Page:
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Book Review: The 10 Best-Ever Anxiety Management Techniques

Managing anxiety symptoms with medication can be effective, but is not always a great long-term solution. Anxiety happens for a variety of reasons. It may be experienced when there are too many stressors making someone feel overwhelmed with no change in sight. Or it may be a matter of cutting down on caffeine intake. Unfortunately, not knowing the cause or fix for anxiety typically tends to make people more anxious.

In The 10 Best-Ever Anxiety Management Techniques: Understanding How Your Brain Makes You Anxious and What You Can Do to Change It, Margaret Wehrenberg acknowledges the complexity of managing anxiety and offers suggestions to manage the body, mind, and behavior with a brief overview of how the brain works. Understanding the brain is not an easy task, so she does not attempt to provide all the complex details. Rather, her focus is on how techniques and practices can change the brain when it does not work the way we would like.

When it comes to managing bodily symptoms, it is understandable why people with anxiety turn to medication. The physical symptoms are uncomfortable and medication can provide some relief. Wehrenberg does not say that people should never take it, but she does argue that a medication only plan does not give people the opportunity to learn about the cause of their anxiety. She does recognize, though, that medication is needed in some cases before people can do the hard work of learning about the origin of their anxiety, and about other ways to manage it.

This first section on physically managing anxiety is the one section that everyone should read. If readers do not think deep breathing is going to help anxiety, but are open to trying it, they will discover this practice impacts the body physiologically whether or not they have completely bought-in. As the brain changes, it impacts how one thinks and behaves because the mind and body are connected.

After working through this section, only then should the reader try techniques to manage the anxious mind. This is tougher because it requires not only willingness, but also belief. Managing anxious behavior is equally challenging because many people with anxiety avoid situations rather than charge into them. Learning practices and techniques will help conquer the other manifestations of anxiety.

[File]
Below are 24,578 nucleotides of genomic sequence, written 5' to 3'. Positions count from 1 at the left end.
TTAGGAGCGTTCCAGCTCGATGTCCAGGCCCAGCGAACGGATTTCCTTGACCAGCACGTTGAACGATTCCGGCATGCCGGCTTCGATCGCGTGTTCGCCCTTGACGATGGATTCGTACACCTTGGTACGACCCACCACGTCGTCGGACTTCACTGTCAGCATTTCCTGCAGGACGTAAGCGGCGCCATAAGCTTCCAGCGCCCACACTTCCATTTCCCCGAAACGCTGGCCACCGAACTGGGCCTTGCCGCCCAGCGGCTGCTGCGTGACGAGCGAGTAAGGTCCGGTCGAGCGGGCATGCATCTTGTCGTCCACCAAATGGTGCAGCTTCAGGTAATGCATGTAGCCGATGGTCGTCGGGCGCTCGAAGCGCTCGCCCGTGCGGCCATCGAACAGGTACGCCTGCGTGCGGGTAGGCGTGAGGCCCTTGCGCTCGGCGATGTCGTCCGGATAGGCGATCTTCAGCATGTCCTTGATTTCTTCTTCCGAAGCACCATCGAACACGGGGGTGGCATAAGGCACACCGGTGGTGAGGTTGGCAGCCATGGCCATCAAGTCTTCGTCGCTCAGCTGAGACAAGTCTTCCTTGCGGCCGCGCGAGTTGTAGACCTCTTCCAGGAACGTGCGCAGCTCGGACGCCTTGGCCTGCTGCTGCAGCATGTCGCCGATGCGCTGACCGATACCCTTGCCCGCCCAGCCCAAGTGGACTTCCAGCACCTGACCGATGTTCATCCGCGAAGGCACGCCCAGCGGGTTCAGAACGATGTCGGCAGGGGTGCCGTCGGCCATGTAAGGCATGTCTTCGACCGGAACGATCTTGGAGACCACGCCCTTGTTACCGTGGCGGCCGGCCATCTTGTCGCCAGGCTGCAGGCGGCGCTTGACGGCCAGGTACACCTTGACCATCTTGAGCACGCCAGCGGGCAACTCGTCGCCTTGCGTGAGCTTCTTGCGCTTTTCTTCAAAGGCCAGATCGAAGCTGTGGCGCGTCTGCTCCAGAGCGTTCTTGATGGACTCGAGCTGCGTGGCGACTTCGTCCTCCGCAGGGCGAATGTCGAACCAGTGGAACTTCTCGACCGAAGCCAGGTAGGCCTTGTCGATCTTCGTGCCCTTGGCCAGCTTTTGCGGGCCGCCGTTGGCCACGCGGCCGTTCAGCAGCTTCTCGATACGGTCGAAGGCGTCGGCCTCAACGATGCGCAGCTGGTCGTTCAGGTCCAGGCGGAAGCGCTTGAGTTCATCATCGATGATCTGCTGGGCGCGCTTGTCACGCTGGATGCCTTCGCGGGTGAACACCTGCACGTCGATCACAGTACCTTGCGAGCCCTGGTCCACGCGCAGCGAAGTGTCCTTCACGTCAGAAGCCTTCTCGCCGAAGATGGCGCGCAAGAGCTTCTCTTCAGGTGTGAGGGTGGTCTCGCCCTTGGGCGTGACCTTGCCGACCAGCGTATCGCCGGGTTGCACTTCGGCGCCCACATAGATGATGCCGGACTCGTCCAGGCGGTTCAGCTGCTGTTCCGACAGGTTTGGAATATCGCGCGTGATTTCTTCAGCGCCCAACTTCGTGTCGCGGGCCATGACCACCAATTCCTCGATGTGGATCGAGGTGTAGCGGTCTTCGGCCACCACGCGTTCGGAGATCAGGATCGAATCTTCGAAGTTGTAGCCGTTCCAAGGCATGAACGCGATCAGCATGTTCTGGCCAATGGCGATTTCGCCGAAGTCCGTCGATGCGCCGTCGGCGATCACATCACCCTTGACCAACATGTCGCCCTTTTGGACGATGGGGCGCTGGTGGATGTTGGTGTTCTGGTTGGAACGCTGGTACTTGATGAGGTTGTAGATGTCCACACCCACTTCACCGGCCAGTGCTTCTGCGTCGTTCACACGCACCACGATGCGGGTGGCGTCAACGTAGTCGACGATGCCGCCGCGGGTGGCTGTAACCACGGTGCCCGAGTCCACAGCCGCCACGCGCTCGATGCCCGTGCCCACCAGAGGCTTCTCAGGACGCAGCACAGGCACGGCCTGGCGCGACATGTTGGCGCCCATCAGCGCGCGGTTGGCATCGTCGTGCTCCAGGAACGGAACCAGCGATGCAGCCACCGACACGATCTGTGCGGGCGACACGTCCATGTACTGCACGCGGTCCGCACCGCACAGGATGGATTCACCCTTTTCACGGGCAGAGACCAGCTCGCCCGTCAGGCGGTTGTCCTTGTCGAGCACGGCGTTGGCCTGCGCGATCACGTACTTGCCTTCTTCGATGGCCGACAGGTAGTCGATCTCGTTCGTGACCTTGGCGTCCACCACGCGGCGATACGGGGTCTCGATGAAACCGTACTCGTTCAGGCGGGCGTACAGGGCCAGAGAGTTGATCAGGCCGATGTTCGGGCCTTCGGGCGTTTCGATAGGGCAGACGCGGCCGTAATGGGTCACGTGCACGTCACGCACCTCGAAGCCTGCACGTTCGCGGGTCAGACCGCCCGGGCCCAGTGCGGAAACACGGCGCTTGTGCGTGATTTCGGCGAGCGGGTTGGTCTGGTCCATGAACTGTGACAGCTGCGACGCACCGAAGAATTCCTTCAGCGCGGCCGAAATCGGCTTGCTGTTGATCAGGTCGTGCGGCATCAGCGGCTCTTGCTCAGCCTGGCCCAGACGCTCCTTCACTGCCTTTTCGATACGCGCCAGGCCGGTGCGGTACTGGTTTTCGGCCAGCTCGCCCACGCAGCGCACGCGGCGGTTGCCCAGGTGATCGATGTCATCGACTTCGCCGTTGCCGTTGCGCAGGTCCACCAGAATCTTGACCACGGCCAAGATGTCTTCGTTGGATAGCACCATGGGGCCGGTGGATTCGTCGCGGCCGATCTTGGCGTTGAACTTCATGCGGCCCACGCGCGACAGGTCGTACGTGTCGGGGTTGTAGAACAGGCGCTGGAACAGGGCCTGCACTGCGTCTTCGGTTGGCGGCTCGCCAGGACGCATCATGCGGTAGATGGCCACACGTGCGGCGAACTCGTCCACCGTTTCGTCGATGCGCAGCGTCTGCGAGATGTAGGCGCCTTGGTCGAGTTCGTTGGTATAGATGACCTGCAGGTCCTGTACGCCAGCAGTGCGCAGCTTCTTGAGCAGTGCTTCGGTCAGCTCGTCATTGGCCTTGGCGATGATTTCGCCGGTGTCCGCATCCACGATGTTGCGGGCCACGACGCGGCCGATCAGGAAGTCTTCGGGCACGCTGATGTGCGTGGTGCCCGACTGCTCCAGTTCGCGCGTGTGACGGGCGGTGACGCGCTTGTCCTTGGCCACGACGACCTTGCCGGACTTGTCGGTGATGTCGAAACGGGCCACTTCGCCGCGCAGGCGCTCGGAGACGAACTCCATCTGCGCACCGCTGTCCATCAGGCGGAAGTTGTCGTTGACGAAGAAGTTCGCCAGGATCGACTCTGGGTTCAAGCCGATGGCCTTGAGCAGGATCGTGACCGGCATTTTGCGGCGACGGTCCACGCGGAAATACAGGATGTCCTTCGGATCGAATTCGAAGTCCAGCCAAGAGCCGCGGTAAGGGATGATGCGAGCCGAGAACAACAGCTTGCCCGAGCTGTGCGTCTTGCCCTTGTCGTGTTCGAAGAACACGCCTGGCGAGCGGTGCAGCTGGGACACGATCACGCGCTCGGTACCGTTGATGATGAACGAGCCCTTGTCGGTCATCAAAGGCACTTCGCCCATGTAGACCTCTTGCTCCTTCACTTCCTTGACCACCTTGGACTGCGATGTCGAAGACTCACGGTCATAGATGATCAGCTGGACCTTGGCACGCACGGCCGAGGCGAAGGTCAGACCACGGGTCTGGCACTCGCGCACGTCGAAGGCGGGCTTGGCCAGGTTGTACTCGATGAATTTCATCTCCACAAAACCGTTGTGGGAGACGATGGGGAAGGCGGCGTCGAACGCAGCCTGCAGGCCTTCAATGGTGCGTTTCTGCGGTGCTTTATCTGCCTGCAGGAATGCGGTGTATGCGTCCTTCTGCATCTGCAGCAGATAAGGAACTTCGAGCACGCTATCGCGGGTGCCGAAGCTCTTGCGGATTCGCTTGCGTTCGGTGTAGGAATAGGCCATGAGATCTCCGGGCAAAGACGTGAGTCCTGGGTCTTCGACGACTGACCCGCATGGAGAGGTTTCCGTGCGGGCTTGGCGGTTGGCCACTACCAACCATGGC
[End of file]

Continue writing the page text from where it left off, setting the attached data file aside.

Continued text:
Wehrenberg’s workbook is worth the investment. The exercises and tips throughout reinforce what she presents in the book. Although the book itself is easy to understand and most can probably figure out how to put the principles into practice, having exercises to accompany the reading is beneficial since reading about something is generally not enough to make lasting change. Change requires work, and homework assignments throughout the book reinforce concepts for those doing the work on their own or with a counselor.

Each workbook chapter includes charts to help explain how anxiety impacts people. Wehrenberg encourages readers to invest the time into working through the different practices such as goal setting, and to create practical action steps to get there.

Although her book and workbook are written for the lay reader, they are good resources for clinicians to have on hand. Pertinent techniques are broken up by the three areas she addresses: the mind, body and behavior. Because both the book and workbook are user-friendly, this is not something that is going to make anxious people more anxious. Additional resources, such as the Anxiety and Depression Association of America (ADAA), offer suggestions for complementary apps and links for finding the right therapist. (As a side note, I discourage the use of apps because our phones are a big part of the problem.) 

The 10 Best-Ever Anxiety Management Techniques is a realistic guide to help people work through anxiety provoking thoughts, feelings, and experiences. The most benefit will come from reading the chapters in order because they do build on each other and the physical techniques are more doable than the mental ones. But as long as readers give themselves some grace and allow enough time to master each step, people with anxiety will better understand its origins and how to manage it without feeling overwhelmed by the process.

The 10 Best-Ever Anxiety Management Techniques, 2nd edition

Margaret Wehrenberg

W. Norton & Company

February 2018

Paperback, 304 pages

Book Review: The 10 Best-Ever Anxiety Management Techniques

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Tina Arnoldi

Tina Arnoldi is a licensed professional counselor with a practice in Charleston South Carolina who primarily treats depression and anxiety. As a former technology director, she is especially interested in the impact of the internet on mental health. Read her Psych Central book reviews and learn about her practice at

APA Reference
Arnoldi, T. (2018). Book Review: The 10 Best-Ever Anxiety Management Techniques. Psych Central. Retrieved on October 20, 2020, from
Scientifically Reviewed
Last updated: 17 Jun 2018
Last reviewed: By a member of our scientific advisory board on 17 Jun 2018
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